This paper draws on a systematic literature review in the area of refugee resettlement and adaptation and argues against the polarity found between the various disciplines working in this field.
The resettlement and adaptation of refugees in Europe is undoubtedly a complex issue which calls for interdisciplinary research and practice. Yet when reviewing the relevant literature the following dualism emerges: on the one hand, there is material concerning theoretical know why (such as psychological and sociological studies which theorise why the majority of refugees experience post-migration adversity and disadvantage) and on the other hand there is material focusing on technical know how (such as studies from the fields of social work and healthcare which explore the most efficient psychosocial interventions for different groups of refugees). These two types of knowledge- the theoretical and the technical- refer to what Aristotle defined as ‘episteme' and ‘techne'. There is also a third intellectual virtue Aristotle called ‘phronesis': phronesis refers to the ethically practical and is the intellectual activity most relevant to social action, which can improve people's lives and contribute to societies' development (Flyvbjerg et al., 2012). Phronesis is missing from contemporary social sciences (Flyvbjerg, 2001) and from refugee studies as well.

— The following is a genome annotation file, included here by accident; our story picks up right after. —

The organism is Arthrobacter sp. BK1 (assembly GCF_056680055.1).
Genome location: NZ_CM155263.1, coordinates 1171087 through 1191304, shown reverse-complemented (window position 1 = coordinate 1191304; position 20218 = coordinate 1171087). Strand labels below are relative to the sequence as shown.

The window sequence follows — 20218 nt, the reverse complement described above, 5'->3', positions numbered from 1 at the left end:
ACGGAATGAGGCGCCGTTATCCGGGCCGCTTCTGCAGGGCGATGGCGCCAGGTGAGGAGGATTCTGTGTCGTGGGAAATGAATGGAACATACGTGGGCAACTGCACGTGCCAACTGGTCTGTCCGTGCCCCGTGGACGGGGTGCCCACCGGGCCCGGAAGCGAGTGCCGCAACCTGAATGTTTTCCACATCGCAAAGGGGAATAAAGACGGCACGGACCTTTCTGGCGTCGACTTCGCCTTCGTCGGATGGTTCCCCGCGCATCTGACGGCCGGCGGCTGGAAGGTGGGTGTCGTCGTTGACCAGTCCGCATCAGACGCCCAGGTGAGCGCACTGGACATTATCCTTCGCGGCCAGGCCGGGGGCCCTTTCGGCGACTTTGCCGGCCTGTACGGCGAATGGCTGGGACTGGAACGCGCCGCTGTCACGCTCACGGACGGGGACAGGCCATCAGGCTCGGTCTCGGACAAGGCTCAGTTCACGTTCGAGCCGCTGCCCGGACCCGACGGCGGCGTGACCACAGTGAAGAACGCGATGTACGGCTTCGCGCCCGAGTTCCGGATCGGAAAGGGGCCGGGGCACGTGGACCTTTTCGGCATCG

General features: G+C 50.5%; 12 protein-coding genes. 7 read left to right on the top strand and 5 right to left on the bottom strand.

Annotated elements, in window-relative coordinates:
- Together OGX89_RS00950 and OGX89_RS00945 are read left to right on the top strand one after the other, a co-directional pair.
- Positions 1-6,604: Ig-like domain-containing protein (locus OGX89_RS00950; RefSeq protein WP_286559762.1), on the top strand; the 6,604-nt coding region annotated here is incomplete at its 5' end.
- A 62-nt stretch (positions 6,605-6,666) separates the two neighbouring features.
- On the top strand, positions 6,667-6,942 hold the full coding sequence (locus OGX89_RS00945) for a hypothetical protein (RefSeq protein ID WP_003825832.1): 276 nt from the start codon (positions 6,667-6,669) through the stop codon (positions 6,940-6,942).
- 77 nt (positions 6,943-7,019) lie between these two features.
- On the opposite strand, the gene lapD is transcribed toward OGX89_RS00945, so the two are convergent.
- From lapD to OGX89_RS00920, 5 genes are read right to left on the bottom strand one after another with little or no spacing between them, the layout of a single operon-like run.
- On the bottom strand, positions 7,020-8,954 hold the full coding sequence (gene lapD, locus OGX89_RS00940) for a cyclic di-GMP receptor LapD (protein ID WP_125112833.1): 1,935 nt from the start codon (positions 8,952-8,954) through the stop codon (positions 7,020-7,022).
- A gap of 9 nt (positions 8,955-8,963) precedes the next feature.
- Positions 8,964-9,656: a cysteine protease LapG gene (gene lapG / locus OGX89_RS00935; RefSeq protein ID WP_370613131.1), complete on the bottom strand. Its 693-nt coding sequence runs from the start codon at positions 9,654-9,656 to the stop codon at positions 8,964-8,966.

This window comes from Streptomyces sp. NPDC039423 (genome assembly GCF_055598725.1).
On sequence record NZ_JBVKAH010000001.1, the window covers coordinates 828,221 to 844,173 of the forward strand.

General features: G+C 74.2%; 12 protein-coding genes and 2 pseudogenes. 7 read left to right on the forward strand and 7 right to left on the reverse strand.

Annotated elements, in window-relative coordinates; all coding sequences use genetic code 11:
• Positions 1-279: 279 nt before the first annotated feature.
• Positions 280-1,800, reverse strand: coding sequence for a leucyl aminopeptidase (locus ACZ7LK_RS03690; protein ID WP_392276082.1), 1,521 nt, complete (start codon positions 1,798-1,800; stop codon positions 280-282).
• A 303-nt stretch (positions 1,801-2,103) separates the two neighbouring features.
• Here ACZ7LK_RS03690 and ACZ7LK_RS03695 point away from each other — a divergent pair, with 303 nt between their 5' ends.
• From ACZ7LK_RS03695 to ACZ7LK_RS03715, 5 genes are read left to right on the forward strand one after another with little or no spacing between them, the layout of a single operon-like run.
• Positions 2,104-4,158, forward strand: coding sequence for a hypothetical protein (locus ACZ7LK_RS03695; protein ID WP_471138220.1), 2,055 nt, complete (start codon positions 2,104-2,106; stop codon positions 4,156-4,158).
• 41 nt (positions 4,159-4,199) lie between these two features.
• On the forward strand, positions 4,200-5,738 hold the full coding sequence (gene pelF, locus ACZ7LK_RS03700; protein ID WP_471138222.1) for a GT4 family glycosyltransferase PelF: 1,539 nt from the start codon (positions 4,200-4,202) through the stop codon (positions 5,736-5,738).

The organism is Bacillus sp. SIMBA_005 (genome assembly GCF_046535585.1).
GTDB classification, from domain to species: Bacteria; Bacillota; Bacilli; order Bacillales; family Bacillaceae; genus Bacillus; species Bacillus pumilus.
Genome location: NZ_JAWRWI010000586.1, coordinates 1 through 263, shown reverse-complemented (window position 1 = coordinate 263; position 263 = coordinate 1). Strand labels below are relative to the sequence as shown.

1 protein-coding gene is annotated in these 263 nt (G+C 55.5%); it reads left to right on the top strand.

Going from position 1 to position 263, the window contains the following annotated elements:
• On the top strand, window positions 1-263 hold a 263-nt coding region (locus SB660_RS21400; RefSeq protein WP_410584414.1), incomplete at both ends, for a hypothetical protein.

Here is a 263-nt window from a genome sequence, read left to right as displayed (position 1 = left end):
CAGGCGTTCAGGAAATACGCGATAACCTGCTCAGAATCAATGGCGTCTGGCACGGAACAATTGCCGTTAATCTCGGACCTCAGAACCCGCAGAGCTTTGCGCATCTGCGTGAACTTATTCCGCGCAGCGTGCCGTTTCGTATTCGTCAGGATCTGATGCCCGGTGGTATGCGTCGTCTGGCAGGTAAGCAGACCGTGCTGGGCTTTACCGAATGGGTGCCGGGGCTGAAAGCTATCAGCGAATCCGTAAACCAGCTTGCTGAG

The present paper highlights this, by systematically reviewing the past decade's literature on the theme of refugee resettlement and adaptation in Europe. It concludes by suggesting a ‘phronetic' turn in research and practice in this field, so that refugee peoples and sending and receiving societies benefit the most.
Maria Psoinos, St George's, University of London and Kingston University, United Kingdom
Stream: Social Sciences
This paper is part of the ECSS2013 Conference Proceedings (View)
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